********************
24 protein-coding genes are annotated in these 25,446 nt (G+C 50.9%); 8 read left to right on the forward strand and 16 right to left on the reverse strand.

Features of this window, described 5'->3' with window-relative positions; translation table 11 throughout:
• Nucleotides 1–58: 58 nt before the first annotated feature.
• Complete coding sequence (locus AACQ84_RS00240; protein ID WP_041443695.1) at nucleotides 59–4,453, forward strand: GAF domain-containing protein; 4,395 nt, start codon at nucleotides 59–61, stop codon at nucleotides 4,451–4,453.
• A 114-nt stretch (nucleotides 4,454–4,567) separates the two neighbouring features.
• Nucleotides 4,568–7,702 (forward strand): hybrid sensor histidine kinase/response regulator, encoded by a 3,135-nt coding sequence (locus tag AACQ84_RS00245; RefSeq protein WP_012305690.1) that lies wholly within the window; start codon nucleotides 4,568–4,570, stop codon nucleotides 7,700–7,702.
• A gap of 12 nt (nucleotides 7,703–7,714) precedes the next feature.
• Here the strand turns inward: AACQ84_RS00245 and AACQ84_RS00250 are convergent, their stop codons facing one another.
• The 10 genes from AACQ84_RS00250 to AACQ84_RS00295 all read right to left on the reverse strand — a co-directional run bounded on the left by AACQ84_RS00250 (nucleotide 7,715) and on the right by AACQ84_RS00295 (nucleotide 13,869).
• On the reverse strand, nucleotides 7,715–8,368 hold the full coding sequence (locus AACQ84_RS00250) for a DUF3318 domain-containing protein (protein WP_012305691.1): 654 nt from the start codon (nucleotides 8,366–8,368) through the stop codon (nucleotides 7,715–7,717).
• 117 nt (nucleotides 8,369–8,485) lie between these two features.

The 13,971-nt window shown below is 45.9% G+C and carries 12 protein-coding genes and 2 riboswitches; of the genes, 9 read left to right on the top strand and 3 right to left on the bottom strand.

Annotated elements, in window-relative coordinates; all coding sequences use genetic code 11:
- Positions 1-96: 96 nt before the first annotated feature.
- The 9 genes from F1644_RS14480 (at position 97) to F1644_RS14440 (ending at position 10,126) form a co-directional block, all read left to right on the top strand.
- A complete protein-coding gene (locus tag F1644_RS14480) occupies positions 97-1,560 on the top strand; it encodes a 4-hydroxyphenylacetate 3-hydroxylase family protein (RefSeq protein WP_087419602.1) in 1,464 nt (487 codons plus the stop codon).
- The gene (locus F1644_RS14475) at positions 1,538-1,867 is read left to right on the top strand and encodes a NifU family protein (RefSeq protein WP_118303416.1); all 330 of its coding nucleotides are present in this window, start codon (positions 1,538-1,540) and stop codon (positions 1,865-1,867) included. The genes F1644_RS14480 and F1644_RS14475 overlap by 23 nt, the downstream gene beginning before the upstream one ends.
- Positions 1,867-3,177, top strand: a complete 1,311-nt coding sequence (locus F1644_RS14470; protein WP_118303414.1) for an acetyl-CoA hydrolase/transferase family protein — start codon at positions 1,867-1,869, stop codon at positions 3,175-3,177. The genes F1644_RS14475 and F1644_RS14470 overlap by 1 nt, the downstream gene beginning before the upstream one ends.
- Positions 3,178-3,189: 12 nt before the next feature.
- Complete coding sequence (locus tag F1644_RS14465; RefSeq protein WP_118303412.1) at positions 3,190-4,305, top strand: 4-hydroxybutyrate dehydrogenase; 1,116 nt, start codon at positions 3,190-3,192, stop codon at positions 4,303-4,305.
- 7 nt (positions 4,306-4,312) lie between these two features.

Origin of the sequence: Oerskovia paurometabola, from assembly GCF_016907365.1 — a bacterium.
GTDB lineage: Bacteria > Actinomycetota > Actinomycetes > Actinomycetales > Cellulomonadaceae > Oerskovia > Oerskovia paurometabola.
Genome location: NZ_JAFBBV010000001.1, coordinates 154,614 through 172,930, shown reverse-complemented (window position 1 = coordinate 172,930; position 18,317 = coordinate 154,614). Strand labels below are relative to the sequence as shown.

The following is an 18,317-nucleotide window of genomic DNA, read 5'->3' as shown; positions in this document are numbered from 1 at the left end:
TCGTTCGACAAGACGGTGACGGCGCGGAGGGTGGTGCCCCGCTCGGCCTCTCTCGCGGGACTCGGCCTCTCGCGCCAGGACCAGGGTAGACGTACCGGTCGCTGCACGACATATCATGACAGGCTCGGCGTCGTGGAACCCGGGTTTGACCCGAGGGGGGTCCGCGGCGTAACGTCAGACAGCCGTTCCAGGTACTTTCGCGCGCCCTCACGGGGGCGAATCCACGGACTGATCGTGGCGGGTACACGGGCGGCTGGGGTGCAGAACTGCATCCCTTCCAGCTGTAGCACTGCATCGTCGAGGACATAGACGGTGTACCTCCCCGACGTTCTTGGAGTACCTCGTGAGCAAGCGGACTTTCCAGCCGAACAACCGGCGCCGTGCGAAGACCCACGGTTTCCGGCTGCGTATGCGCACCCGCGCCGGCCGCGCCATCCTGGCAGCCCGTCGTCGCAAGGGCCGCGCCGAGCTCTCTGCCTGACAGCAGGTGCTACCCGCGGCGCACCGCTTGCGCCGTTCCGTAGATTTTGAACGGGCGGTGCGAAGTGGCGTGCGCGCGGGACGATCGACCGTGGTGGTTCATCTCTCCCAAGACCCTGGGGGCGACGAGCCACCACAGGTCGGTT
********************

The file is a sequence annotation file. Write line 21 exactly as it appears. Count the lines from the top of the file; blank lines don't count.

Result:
- 7 nt (positions 4,306-4,312) lie between these two features.